Although its title implies either a whimsical journey of self-discovery or an ironic riposte to the vacation from hell, the story of “Wish You Were Here” is, in either context, a disappointingly pedestrian experience. The story of a husband and father trying to return to his normal life after a vacation with his wife and her sister that ends in the disappearance of his sister-in-law’s boyfriend, Kieran Darcy-Smith’s Australian import inspires a deluge of possibilities and provocative thoughts in its audiences’ heads, but languid pacing undermines the too-simple and ultimately too-conventional revelations that wrap up its simmering mysteries. Nevertheless, strong performances from the four leads sustains its unhurried approach far longer than the payoff deserves.
Joel Edgerton plays Dave Flannery, an architect who agrees to take his wife Alice (Felicity Price) on a holiday in Cambodia after her sister Steph (Teresa Palmer) gets swept off her feet by a new boyfriend, Jeremy (Antony Starr). After a hedonistic, blowout night of partying, Dave, Alice and Steph discover that Jeremy has gone missing. When the authorities turn up no leads, they return to Australia and attempt to resume their daily routines. But after Alice discovers that Dave and Steph had a drunken tryst while in Cambodia, she and Dave quickly grow apart, and all three of their lives start to unravel. As Dave’s behavior grows increasingly strange and secretive, Alice contemplates whether or not to leave him, but the lingering uncertainty about what happened on that last night in Cambodia threatens to destroy their marriage before they can begin a reconciliation.
Rest assured that the above plot description encapsulates only the first 45 minutes or so of the film — Dave’s disclosure of his indiscretion with Steph isn’t a spoiler, for example, it’s a plot point. But the set-up for what subsequently unfolds is at once intriguingly unspecific and maddeningly conventional; while that announcement provokes a whole litany of possibilities in the viewer’s mind about what actually transpired, be it conspiracy, a violent transgression or even “just” grief-stricken infidelity, the conclusion of the mystery is depressingly simplistic. What makes that climactic revelation worse is the pacing of every scene leading up to it, which is deliberate to the point of being somnambulant. There’s such a sense of confidence in how well those final scenes play out (regardless how well they actually do) that the slow burn that leads up to them snuffs itself out before the film actually gets there.
That said, the performances are roundly terrific, starting with Edgerton as Dave. After two strong, understated performances in “Animal Kingdom” and “Warrior,” Edgerton seems destined for deservedly larger success, and here he seems like a hand grenade that’s ready to blow the moment that anyone pulls the pin out of his efforts to preserve a sense of normalcy. Meanwhile, as Alice, Price manages to convey fragility, pragmatism and resilience as the character struggles to make sense of the information that Dave provides her – and especially, that which he doesn’t. That she’s saddled with a pregnancy seems like a screenwriting device to eliminate several of her options is unfortunate, but she makes the most of it, even when the film exhausts the narrative possibilities of that sort of character detail.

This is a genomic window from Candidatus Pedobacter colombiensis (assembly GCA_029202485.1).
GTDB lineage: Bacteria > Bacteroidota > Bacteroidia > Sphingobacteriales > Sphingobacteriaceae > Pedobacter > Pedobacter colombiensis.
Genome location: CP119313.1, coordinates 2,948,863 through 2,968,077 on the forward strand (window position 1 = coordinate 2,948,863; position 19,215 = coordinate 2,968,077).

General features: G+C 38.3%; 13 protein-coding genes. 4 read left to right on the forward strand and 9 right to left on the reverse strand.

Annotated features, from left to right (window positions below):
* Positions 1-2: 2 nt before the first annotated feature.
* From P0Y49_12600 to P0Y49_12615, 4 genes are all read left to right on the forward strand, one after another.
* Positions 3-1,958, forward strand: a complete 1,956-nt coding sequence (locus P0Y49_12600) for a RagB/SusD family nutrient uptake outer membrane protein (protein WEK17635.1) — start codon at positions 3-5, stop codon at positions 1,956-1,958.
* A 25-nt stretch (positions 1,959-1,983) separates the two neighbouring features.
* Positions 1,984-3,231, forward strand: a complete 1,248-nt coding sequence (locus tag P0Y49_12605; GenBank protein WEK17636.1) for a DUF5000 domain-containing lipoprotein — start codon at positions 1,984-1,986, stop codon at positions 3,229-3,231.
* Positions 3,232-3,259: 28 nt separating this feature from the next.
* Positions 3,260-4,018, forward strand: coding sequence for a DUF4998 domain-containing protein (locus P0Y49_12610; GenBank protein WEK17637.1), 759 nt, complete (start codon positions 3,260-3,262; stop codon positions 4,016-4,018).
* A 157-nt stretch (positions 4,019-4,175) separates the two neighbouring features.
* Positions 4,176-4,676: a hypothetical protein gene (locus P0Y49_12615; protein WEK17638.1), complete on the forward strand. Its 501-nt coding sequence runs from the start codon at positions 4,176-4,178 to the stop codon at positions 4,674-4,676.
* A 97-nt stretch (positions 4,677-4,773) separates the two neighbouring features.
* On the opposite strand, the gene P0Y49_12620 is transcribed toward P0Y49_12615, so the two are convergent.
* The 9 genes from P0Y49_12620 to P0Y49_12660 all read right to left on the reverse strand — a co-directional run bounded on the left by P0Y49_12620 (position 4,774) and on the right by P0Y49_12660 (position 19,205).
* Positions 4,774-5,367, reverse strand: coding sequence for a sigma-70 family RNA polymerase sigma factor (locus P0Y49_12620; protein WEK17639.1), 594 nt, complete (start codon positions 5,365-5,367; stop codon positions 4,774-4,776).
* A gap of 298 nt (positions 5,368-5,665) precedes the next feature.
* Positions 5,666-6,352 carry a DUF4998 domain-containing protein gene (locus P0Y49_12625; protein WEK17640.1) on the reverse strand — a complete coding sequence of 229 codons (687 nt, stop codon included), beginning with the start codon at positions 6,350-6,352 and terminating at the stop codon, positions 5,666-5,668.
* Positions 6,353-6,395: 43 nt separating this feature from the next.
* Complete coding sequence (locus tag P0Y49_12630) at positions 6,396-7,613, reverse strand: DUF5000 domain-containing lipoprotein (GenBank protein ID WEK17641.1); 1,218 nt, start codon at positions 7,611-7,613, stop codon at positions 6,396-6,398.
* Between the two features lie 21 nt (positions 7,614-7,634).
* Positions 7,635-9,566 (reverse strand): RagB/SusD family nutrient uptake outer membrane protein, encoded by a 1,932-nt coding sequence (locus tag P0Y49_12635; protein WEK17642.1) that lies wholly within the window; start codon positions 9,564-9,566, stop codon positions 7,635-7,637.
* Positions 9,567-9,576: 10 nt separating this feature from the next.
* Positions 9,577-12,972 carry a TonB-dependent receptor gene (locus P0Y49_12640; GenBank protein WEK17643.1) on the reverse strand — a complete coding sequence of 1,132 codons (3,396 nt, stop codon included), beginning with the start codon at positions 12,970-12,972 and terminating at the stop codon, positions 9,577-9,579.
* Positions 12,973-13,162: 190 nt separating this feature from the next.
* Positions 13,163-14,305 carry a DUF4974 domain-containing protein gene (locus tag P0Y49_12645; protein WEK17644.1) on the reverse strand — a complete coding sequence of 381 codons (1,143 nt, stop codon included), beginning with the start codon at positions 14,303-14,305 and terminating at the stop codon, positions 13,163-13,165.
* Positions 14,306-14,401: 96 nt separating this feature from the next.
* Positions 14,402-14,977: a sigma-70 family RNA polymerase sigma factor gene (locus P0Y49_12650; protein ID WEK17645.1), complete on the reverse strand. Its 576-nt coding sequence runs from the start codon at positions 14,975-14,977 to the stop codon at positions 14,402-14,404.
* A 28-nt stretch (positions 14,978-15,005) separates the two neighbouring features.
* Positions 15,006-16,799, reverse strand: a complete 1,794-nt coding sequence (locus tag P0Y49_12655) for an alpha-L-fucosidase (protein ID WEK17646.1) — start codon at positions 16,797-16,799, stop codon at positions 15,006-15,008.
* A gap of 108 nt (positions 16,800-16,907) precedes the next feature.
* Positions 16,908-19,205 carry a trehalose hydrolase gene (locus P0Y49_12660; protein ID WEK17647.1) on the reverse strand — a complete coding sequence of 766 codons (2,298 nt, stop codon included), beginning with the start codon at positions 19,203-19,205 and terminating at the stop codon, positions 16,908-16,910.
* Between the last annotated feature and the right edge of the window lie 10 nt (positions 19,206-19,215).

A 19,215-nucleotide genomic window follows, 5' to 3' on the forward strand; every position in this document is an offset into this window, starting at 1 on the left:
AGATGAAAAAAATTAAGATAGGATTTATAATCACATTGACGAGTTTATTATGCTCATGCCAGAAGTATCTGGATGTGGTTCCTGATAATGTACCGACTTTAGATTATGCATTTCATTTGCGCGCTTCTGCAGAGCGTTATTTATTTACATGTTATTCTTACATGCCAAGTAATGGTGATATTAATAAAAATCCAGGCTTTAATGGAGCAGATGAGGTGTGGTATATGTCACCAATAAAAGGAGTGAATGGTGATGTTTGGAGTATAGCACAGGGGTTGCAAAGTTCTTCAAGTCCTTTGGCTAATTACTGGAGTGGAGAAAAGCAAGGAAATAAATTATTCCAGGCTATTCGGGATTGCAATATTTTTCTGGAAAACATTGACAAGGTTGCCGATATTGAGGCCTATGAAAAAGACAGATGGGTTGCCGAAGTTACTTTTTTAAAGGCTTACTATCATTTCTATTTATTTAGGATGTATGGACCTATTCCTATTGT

Although woefully underwritten, Teresa Palmer continues to prove with Steph that she’s one of the most gifted and underrated young actresses in Hollywood, managing to make her character’s behavior believable even when it’s conceived from little more than an abstract idea of “distress.” The film makes several genuinely odd choices with Steph that speak either to deleted story points or undeveloped character details, but Palmer is deeply convincing and sympathetic as an unpredictable young woman trying to deal with unimaginable circumstances. And after this and a handful of other roles in films where she shone more brightly than the rest of her costars (in particular “I Am Number Four,” where she cowed the male lead and made his would-be love interest irrelevant), she, like Edgerton, deserves greater access to roles that more fully utilize her talents.
While we’ll leave it to you to uncover what secrets lie in its overwrought, undernourished dramaturgy, the film commits a fatal error in its final moments by ascribing its characters improbable behavior, explaining it with one-dimensional, five cent justifications, and resolving the whole mess with a glossy simplicity as reassuring as it is superficial. Ultimately, it lacks the structural ingenuity to make its concept work, and the character texture and substance to make audiences care. But even though he only manages length and intensity when he’s aiming for emotional depth and dramatic sweep, Darcy-Smith does accomplish one rare feat with “Wish You Were Here” — he somehow manages to tell a story that’s simultaneously mysterious and mostly uninteresting. [C]